Lot 241. "Baseball Magazine" Nov. 1916 “World Series Number” with Babe Ruth, Red Sox Pitcher. With a colorful illustration on the front cover, this issue is loaded with interesting baseball information on the World Series and other topics. Photos are abundant, showing Ruth as a Red Sox pitcher; Mordecai Brown and Christy Mathewson shaking hands; Ty Cobb; Jack Coombs and Wilbert Robinson; Harry Hooper and many more. Ruth is pictured on page 31 with a caption that reads “Babe Ruth of the Formidable Red Sox Pitching Staff.” There are articles on Jake Daubert; “Who Will Win the World’s Championship?”; Ray Schalk, “The American League’s Premier Catcher”; Grover Alexander; Harry Coveleskie; and “The Greatest Race in Baseball History.” In the 1916 World Series, Ruth and Red Sox beat the Brooklyn Robbins in five games. In Game 2, Ruth went the distance, beating Brooklyn 2-1 in 14 innings. In the first inning, he gave up an inside-the-park home run. After that, he pitched 13 scoreless innings and did not allow a hit after the eighth inning. He also drove in the tying run. The back cover of the magazine has been removed, and the front cover is g. The inside pages are vg-ex.
Winning Bid $201
Lot 256. “Damn Yankees” 1955 Musical Comedy Collectibles – Music and a Magazine. Three items relate to the 1955 musical comedy, which retells the Faust legend. Set in Washington, D.C., in the early 1950s when the New York Yankees dominated baseball, it is based on Douglass Wallop’s novel “The Year the Yankees Lost the Pennant.” Wallop and George Abbott wrote the play, and Richard Adler and Jerry Ross provided the music. Songs from the show are captured on three 45 rpm records in a “Damn Yankees” album presented here. The records contain 15 original cast recordings, including “Whatever Lola Wants” and “You’ve Got to Have Heart.” The records are mint -, and the album jacket, vg with stains on the front cover. Accompanying the music is a June 13, 1955 issue of “Time” with Gwen Verdon, star of the play, on the front cover. Inside is a three-page article on the show. The magazine is vg+ with a label. Also, a Playbill from the Forty-Sixth Street Theatre with information on the show. The front cover is missing, and some of the pages are loose. Enjoy the music and a journey through “Time”!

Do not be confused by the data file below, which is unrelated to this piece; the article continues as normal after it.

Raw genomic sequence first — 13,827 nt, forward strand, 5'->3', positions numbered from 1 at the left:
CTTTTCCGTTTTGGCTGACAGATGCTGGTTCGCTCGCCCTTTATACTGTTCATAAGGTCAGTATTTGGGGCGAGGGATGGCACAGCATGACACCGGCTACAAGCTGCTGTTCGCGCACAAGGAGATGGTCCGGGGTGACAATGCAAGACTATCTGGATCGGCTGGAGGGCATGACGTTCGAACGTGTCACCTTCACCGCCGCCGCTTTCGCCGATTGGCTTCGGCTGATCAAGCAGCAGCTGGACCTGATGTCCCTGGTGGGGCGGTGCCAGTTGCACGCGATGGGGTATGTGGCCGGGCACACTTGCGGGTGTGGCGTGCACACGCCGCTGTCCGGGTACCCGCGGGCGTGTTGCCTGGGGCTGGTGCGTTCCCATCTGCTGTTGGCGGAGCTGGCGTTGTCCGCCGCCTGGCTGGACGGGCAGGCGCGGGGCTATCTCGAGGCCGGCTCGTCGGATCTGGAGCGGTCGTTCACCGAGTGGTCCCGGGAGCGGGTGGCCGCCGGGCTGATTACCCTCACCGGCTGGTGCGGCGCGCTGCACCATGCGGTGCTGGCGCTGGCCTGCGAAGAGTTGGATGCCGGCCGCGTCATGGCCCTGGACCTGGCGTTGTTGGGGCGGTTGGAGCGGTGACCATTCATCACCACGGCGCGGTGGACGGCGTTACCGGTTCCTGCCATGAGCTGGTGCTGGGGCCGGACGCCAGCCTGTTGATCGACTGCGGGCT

Winning Bid $10
Lot 257. 1955 & 1956 “Sports Illustrated” with Yogi Berra and Billy Martin Covers. 7-11-55 “SI” All-Star Game preview with Berra wearing the tools of ignorance. 4-23-56 “SI” with the Yanks’ “sparkplug.” Everyone recalls Billy as the firebrand manager of the 1970s, but here, in his youth, he strikes a calmer, but intense, pose. Both issues are vg-ex with mailing labels.
Winning Bid $35
Lot 264. 8 First Day of Issue Envelopes with a Babe Ruth Stamp and Photo or Illustration. The U.S. Postal Service issued the Babe Ruth stamp on July 6, 1983, in Chicago. The date marks the 50th anniversary of the first Baseball All-Star game. Ruth contributed a two-run home run as the American League defeated the National, 4-2, at Comiskey Park in Chicago. All eight of the 6 ½” x 3 5/8” envelopes have a July 6, 1983 Chicago postmark. There are four different envelopes, all with the Ruth stamp, among the eight. Three identified as “Double Play Cards-1” have an artist’s portrait of Ruth and a representation of a 1935 Ruth promotional offer from Quaker Oats. Two are “Double Play Cards-2” with a photo of Ruth pitching for the Boston Red Sox and noting that he “smashed an unprecedented 29 home runs” that season. Two more are “Double Play Cards-3” reproducing the front cover of the April 20, 1935 “Literary Digest,” which presents Ruth as a batter. One envelope is from a different series, J:M, and marked as “3 of 10.” Below a photo of Ruth batting, it identifies him as “The Red Sox Home Run king who astonished the baseball world by clouting twenty-nine homers in 1919.” Very nice Ruth collection. Ex-m.
Winning Bid $20